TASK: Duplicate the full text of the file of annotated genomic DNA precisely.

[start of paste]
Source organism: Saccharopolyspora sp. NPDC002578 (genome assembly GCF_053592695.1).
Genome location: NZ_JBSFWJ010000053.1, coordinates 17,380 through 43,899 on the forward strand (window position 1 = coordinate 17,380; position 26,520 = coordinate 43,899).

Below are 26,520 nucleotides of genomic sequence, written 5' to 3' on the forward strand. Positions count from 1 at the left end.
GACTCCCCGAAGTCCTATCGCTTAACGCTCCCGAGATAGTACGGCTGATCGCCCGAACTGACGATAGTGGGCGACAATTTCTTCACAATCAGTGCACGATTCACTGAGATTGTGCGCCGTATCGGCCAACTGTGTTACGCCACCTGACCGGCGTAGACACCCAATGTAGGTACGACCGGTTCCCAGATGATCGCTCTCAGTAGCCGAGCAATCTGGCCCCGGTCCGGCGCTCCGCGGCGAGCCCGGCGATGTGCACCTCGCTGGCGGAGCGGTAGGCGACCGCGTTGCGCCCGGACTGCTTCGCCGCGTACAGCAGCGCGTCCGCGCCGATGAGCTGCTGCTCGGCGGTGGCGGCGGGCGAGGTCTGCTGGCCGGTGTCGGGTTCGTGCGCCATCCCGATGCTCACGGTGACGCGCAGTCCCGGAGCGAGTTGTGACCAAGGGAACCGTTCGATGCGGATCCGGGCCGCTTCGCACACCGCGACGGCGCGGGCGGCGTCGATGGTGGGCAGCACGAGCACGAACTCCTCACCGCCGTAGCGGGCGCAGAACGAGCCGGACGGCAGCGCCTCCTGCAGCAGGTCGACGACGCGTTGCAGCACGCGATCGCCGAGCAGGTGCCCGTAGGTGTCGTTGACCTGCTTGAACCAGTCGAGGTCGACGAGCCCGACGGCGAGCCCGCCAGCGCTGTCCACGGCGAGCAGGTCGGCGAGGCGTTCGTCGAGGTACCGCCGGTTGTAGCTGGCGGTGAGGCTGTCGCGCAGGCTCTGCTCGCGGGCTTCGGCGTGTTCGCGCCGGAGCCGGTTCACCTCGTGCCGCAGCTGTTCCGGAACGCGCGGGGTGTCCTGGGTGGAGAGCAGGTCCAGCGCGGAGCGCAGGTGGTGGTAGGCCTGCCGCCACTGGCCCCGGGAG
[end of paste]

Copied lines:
Source organism: Saccharopolyspora sp. NPDC002578 (genome assembly GCF_053592695.1).
Genome location: NZ_JBSFWJ010000053.1, coordinates 17,380 through 43,899 on the forward strand (window position 1 = coordinate 17,380; position 26,520 = coordinate 43,899).

Below are 26,520 nucleotides of genomic sequence, written 5' to 3' on the forward strand. Positions count from 1 at the left end.
GACTCCCCGAAGTCCTATCGCTTAACGCTCCCGAGATAGTACGGCTGATCGCCCGAACTGACGATAGTGGGCGACAATTTCTTCACAATCAGTGCACGATTCACTGAGATTGTGCGCCGTATCGGCCAACTGTGTTACGCCACCTGACCGGCGTAGACACCCAATGTAGGTACGACCGGTTCCCAGATGATCGCTCTCAGTAGCCGAGCAATCTGGCCCCGGTCCGGCGCTCCGCGGCGAGCCCGGCGATGTGCACCTCGCTGGCGGAGCGGTAGGCGACCGCGTTGCGCCCGGACTGCTTCGCCGCGTACAGCAGCGCGTCCGCGCCGATGAGCTGCTGCTCGGCGGTGGCGGCGGGCGAGGTCTGCTGGCCGGTGTCGGGTTCGTGCGCCATCCCGATGCTCACGGTGACGCGCAGTCCCGGAGCGAGTTGTGACCAAGGGAACCGTTCGATGCGGATCCGGGCCGCTTCGCACACCGCGACGGCGCGGGCGGCGTCGATGGTGGGCAGCACGAGCACGAACTCCTCACCGCCGTAGCGGGCGCAGAACGAGCCGGACGGCAGCGCCTCCTGCAGCAGGTCGACGACGCGTTGCAGCACGCGATCGCCGAGCAGGTGCCCGTAGGTGTCGTTGACCTGCTTGAACCAGTCGAGGTCGACGAGCCCGACGGCGAGCCCGCCAGCGCTGTCCACGGCGAGCAGGTCGGCGAGGCGTTCGTCGAGGTACCGCCGGTTGTAGCTGGCGGTGAGGCTGTCGCGCAGGCTCTGCTCGCGGGCTTCGGCGTGTTCGCGCCGGAGCCGGTTCACCTCGTGCCGCAGCTGTTCCGGAACGCGCGGGGTGTCCTGGGTGGAGAGCAGGTCCAGCGCGGAGCGCAGGTGGTGGTAGGCCTGCCGCCACTGGCCCCGGGAG